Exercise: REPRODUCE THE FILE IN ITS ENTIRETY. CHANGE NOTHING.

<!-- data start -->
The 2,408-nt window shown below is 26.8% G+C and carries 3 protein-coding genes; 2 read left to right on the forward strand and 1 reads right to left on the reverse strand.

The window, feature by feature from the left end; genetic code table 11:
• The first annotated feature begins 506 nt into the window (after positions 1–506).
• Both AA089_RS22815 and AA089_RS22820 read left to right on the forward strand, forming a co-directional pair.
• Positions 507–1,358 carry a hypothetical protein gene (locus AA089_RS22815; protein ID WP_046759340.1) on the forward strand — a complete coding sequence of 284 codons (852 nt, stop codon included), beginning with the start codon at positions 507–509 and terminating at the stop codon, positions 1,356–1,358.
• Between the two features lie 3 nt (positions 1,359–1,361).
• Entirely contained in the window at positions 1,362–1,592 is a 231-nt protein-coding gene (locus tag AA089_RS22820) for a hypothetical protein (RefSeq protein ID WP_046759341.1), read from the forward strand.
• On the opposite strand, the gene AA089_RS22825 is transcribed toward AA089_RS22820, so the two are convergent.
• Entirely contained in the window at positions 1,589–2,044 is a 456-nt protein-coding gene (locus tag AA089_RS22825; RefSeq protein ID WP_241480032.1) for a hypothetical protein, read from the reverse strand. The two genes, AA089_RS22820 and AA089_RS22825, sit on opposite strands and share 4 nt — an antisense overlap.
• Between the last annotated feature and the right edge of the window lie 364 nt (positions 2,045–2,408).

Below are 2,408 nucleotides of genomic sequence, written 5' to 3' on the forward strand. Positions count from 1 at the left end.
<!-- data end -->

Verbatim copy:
The 2,408-nt window shown below is 26.8% G+C and carries 3 protein-coding genes; 2 read left to right on the forward strand and 1 reads right to left on the reverse strand.

The window, feature by feature from the left end; genetic code table 11:
• The first annotated feature begins 506 nt into the window (after positions 1–506).
• Both AA089_RS22815 and AA089_RS22820 read left to right on the forward strand, forming a co-directional pair.
• Positions 507–1,358 carry a hypothetical protein gene (locus AA089_RS22815; protein ID WP_046759340.1) on the forward strand — a complete coding sequence of 284 codons (852 nt, stop codon included), beginning with the start codon at positions 507–509 and terminating at the stop codon, positions 1,356–1,358.
• Between the two features lie 3 nt (positions 1,359–1,361).
• Entirely contained in the window at positions 1,362–1,592 is a 231-nt protein-coding gene (locus tag AA089_RS22820) for a hypothetical protein (RefSeq protein ID WP_046759341.1), read from the forward strand.
• On the opposite strand, the gene AA089_RS22825 is transcribed toward AA089_RS22820, so the two are convergent.
• Entirely contained in the window at positions 1,589–2,044 is a 456-nt protein-coding gene (locus tag AA089_RS22825; RefSeq protein ID WP_241480032.1) for a hypothetical protein, read from the reverse strand. The two genes, AA089_RS22820 and AA089_RS22825, sit on opposite strands and share 4 nt — an antisense overlap.
• Between the last annotated feature and the right edge of the window lie 364 nt (positions 2,045–2,408).

Below are 2,408 nucleotides of genomic sequence, written 5' to 3' on the forward strand. Positions count from 1 at the left end.